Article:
Key recommendations to oil the wheels of innovation for UK entrepreneurship
The 'Unleashing British Business' forum, hosted by Smith & Williamson in conjunction with Cubitt Consulting, aimed to provide a greater understanding of the issues facing UK entrepreneurs, as well as potential solutions. Our audience of experts discussed the landscape for entrepreneurs and formulated strategic recommendations for the Government. Here is a snapshot of our white paper.
Plugging the equity gap
Plug the information gap to improve awareness of equity options Remove hostile or restrictive regulations and tax policies for families Encourage equity providers to educate entrepreneurs The UK needs to create a culture that doesn't inhibit entrepreneurs seeking equity. According to our expert panel, there is plenty of funding available to SMEs, but not enough information to help them understand their options. Education is key to understanding core business concepts and the Government should play its part by promoting basic business knowledge in schools and universities. Private equity and venture capital firms should also take a more proactive role in mentoring and supporting entrepreneurs.
A strong network of peers is another way to fill the information void. The Government should aim to ensure that those seeking equity are aware of investor networks and how to utilise them. The Enterprise Investment Scheme (EIS, SEIS) is helping to increase business angel investment in earlier stage businesses, but the benefits need to be communicated more effectively. The regulations surrounding these schemes can be complex and onerous, and should be simplified.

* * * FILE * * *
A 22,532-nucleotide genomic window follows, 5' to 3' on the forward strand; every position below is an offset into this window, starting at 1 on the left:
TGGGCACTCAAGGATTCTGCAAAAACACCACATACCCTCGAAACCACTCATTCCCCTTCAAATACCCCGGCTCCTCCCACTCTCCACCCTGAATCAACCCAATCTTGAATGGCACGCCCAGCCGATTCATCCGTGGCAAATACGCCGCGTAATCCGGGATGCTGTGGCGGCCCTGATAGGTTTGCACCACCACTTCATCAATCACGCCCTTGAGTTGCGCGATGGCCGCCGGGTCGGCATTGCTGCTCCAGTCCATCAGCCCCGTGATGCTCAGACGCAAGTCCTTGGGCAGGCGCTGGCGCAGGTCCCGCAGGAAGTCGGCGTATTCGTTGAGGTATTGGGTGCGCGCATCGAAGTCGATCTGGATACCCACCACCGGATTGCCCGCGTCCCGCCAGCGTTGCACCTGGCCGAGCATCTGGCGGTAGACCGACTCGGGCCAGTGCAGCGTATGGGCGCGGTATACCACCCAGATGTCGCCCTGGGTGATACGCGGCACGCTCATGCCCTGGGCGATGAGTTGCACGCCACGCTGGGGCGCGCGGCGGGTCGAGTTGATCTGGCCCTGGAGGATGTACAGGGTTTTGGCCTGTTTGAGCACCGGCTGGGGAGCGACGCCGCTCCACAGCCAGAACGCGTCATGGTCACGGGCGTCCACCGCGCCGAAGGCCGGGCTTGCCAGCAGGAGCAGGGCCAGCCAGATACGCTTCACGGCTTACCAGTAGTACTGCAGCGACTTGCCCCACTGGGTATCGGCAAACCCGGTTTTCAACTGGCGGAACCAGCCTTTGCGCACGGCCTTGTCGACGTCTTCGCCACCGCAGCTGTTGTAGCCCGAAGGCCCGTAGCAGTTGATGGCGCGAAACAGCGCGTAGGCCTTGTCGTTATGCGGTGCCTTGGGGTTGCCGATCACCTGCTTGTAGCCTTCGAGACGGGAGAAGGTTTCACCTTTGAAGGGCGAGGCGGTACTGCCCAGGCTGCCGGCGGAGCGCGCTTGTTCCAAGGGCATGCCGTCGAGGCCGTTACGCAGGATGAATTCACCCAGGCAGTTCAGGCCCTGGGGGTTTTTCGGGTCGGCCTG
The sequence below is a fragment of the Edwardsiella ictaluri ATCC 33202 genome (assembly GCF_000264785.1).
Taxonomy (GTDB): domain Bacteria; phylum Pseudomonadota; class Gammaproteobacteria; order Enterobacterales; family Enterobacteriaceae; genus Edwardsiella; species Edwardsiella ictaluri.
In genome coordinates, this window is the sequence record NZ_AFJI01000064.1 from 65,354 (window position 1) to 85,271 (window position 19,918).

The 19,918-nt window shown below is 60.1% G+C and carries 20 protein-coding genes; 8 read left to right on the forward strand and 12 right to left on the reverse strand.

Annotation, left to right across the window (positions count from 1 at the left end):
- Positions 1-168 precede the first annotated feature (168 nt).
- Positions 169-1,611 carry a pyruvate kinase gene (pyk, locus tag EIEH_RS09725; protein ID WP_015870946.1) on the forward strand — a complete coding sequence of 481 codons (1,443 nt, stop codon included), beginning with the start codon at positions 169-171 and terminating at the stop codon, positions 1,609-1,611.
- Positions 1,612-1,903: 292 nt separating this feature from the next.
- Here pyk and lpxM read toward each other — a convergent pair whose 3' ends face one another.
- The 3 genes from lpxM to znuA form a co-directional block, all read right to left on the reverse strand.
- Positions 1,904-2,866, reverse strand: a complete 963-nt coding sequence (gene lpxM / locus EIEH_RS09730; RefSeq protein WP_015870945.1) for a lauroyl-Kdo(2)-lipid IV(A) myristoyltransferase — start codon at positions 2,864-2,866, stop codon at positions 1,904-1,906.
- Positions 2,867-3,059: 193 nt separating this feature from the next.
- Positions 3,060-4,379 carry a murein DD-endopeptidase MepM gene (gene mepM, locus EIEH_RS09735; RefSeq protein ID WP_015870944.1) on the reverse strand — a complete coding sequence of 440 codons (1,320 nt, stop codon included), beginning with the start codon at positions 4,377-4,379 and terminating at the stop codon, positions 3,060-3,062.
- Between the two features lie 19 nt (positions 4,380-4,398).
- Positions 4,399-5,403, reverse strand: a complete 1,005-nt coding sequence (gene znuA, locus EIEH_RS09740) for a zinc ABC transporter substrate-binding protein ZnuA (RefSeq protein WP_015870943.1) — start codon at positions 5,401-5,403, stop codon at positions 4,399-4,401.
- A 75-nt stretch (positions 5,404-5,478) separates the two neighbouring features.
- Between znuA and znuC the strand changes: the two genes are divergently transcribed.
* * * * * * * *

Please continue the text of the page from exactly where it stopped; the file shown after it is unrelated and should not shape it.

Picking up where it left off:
Family investment is a key source of equity for early-stage ventures and is often denied the benefits enjoyed by individuals who are 'unconnected' investors. More should be done to encourage this. At the same time, many established companies are now backing incubators and accelerators and making direct investment into early-stage businesses. The reintroduction of a Corporate Venturing Scheme by the Government would encourage this important form of investment, bringing wider benefits such as market access, back office services and mentoring.
"It seems complicated and serious to get involved with private equity and you shrink away from it because you don't want to be wrong."
Rupert Collingwood, Founder, The London Management Company
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